By Dr. M. Yussef Anwar
At KNC-NA 24th Annual Conference, May 12-13, 2012
Ladies and gentlemen,
I am very honoured to be here with you today to discuss the Syrian Revolution at this critical time. We all have a responsibility to do our best to avoid the worst case scenario.
Please let me give you a few key points about the Syrian Uprising and the future for the Kurds.
While some people may say that the Syrian Uprising began in March 2011, it is better to consider its origins in the 2004 Kurdish Uprising. When more than 30 Kurds were killed, hundreds injured and thousands arrested and displaced as the result of security brutality, Kurds responded with large demonstrations. Marches quickly spread to the cities of Aleppo and Damascus. At this time the Arab opposition showed no sympathy towards the suffering of the Kurds. The regime was allowed to blame Kurds on the grounds of being separatists without any reaction from the Arab opposition.
I believe that this year’s uprising is an extension of the peaceful demonstrations that took place in the Syrian Kurdistan regions in 2004.
Kurds have participated actively in the 2011 revolution in solidarity with Arab protesters. However, many voices today still claim that Kurds are not participating in the revolution.
International media has played a negative role in reproducing this inaccuracy, for example, Michael Kennedy’s article in the New York Times suggests Kurds are passive and on the ‘sidelines’ of the Revolution. A recent publication by Thomas McGee in the Guardian newspaper has highlighted the true extent of Kurdish participation in daily demonstrations.
While it is clear that the Syrian regime has tried not to provoke a major reaction from the Kurds, it is important that we all recognize that Kurds have long played a role in the revolution. This will assist in ongoing negotiations between Kurds and other elements of the Syrian opposition.
Now, after many months of peaceful demonstrations, some sections of the opposition have become armed against the regime. This was unfortunate as it gave the regime an excuse to use greater violence in response. We do not believe that arming the revolution will be in the interest of the Syrian people.
Currently, the Kurds are facing two main challenges. The first is the Syrian regime and the second is the Arab opposition, particularly the Syrian National Council mostly dominated by the Muslim Brotherhood. The regime has always been opposed to the Kurds, yet now the Syrian National Council (headed by Burhan Ghalioun) also refuses to recognize Kurdish participation within the revolution and excluded their interests in the political process. This, unfortunately, is dividing and weakening the opposition to the benefit of the current Syrian regime.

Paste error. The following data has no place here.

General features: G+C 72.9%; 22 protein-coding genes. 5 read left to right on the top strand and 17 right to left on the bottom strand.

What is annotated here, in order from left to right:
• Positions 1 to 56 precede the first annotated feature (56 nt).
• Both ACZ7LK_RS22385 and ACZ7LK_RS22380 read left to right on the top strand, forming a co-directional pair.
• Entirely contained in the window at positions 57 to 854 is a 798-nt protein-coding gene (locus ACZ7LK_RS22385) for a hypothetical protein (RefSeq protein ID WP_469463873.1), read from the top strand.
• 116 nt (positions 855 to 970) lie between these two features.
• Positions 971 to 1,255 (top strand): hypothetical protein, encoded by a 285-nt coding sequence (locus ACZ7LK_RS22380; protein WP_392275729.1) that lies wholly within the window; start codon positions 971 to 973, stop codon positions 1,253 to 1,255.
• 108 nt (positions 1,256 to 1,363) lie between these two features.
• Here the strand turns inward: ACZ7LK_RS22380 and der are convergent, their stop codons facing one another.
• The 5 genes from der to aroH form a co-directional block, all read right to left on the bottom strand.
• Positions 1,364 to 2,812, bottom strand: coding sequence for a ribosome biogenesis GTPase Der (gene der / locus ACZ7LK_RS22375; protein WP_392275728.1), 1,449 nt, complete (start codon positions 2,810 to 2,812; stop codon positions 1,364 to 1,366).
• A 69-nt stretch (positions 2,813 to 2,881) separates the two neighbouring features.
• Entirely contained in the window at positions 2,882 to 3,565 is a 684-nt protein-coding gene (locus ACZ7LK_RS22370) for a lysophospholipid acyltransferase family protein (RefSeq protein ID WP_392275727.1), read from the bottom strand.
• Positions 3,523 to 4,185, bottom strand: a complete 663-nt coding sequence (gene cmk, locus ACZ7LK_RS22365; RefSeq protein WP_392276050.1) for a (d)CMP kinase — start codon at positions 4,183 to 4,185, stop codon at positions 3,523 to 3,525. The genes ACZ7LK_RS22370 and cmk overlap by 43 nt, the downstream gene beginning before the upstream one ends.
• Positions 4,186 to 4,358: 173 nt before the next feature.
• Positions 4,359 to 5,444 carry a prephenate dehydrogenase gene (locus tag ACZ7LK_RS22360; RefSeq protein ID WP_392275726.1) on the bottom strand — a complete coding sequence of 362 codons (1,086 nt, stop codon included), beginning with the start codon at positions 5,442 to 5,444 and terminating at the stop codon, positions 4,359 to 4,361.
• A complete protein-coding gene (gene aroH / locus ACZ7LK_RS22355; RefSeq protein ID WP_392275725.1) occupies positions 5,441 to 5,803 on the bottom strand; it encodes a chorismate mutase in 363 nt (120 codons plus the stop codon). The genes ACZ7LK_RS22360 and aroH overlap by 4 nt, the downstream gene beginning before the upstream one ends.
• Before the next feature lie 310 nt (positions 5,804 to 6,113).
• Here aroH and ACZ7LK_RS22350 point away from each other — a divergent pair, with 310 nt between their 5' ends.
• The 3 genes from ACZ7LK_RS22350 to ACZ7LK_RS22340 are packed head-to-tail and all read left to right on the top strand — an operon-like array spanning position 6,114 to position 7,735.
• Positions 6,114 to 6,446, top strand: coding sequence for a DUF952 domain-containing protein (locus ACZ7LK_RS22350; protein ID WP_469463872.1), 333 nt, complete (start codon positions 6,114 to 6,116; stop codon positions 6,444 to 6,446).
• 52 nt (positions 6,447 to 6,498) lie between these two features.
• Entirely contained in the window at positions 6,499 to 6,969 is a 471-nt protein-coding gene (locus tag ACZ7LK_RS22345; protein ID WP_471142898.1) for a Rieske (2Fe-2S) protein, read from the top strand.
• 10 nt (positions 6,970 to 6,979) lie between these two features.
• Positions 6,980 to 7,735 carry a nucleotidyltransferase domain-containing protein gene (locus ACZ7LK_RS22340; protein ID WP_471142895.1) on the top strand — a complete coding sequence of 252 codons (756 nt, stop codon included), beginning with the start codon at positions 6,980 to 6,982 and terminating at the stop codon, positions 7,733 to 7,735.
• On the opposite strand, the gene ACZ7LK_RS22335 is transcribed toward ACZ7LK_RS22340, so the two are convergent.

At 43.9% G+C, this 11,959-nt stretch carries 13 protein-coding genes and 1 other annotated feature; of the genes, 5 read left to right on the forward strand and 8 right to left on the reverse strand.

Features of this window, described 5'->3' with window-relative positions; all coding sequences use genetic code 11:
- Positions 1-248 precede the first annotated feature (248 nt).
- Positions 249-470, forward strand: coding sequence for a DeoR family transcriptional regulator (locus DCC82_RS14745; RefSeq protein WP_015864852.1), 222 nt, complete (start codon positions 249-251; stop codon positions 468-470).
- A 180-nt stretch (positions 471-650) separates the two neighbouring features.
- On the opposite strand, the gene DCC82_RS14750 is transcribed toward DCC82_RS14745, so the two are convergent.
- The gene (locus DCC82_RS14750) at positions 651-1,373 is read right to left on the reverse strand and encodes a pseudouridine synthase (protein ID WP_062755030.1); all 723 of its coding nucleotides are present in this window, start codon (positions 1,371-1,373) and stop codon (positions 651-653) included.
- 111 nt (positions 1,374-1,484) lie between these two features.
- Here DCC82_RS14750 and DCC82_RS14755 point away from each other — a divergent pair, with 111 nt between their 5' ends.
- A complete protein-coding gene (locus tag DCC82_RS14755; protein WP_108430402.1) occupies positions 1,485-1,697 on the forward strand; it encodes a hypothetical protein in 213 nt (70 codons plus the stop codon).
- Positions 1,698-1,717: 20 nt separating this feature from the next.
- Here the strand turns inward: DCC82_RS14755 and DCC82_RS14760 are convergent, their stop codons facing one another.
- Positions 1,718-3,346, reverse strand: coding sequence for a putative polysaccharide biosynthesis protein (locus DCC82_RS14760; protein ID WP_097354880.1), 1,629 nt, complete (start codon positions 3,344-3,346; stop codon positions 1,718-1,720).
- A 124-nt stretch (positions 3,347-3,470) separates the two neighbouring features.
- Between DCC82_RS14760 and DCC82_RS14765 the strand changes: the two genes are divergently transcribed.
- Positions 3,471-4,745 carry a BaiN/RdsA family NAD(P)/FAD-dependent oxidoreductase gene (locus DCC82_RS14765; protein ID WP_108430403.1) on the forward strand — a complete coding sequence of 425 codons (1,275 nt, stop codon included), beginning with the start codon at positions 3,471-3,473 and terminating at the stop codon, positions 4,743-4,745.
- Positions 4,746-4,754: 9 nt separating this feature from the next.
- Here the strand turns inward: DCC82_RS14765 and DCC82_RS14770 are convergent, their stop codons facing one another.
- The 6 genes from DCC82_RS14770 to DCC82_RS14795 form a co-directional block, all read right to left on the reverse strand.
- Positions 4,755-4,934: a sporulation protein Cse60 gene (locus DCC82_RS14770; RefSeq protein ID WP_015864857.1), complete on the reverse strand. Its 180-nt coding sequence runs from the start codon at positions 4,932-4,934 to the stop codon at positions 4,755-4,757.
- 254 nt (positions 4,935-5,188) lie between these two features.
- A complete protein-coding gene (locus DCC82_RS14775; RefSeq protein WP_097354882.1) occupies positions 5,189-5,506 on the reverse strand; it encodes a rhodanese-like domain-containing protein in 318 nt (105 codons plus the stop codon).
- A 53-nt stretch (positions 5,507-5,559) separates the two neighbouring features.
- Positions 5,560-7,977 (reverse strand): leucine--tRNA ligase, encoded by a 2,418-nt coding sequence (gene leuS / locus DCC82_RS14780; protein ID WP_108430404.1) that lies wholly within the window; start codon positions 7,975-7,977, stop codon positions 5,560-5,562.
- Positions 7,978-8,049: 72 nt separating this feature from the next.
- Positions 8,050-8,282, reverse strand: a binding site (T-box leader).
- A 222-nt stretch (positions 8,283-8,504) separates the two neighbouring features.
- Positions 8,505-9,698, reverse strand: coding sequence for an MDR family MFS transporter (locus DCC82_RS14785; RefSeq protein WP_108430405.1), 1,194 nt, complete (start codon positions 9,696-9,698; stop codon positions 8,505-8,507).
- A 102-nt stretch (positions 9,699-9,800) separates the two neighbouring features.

I would like to present a constructive criticism of the Kurdish National Council. They need to clarify their vision and agenda and to negotiate about this better with other parts of the Syrian opposition. It is important that one singular Kurdish platform exists in order to deliver a clear message of Kurdish demands and to avoid tensions within the Kurdish political opposition. It is important to go beyond the differences of personalities that characterise many of the Kurdish political parties and to find the appropriately skilled individuals for the tasks ahead of us. It is necessary to clarify what is understood by terms included in Kurdish claims, specifically the ‘right to self-determination’ and its possible interpretations.
Dialogue must not be restricted to the Syrian National Council alone. It must also engage actively with the more secular and liberal components of the opposition. The Kurds can play a vital role in the Syrian revolution if given the chance. Indeed, a recent report has described Syria’s Kurds as the ‘decisive minority’. I would like to stress that the Kurds need a written acknowledgement of their claims by other sections of the opposition. Spoken promises are not enough. Neither is it enough to say this will be discussed later. A written promise is required now, and this will further strengthen the opposition and weaken the regime.
Those who are standing against the rights of the Kurds are obstructing the revolution in achieving its goals of freeing Syria from Bashar al-Assad’s dictatorship. We need to end the era of daily killing and injustice, and begin the transition towards a better future.
The future of the Kurds in Syria is linked to the establishment of a democratic and pluralist system, which will respect human rights, the rule of law, and separation of legislative, executive and juridical powers. The new constitution must secure the rights of all Syrians and will guarantee an independent judiciary.
These are the values that the Syrian people have demanded and we must now respect them and ensure that they are incorporated in the new Republic of the free Syria. The Kurds of Syria have demanded these same values, which if applied properly will also ensure their own national rights. At the same time, all Syrians must respect the diversity of the Syrian people, which is multi-cultural, multi-religious, and multi-national.
Thank you very much,
Dr. M. Yussef Anwar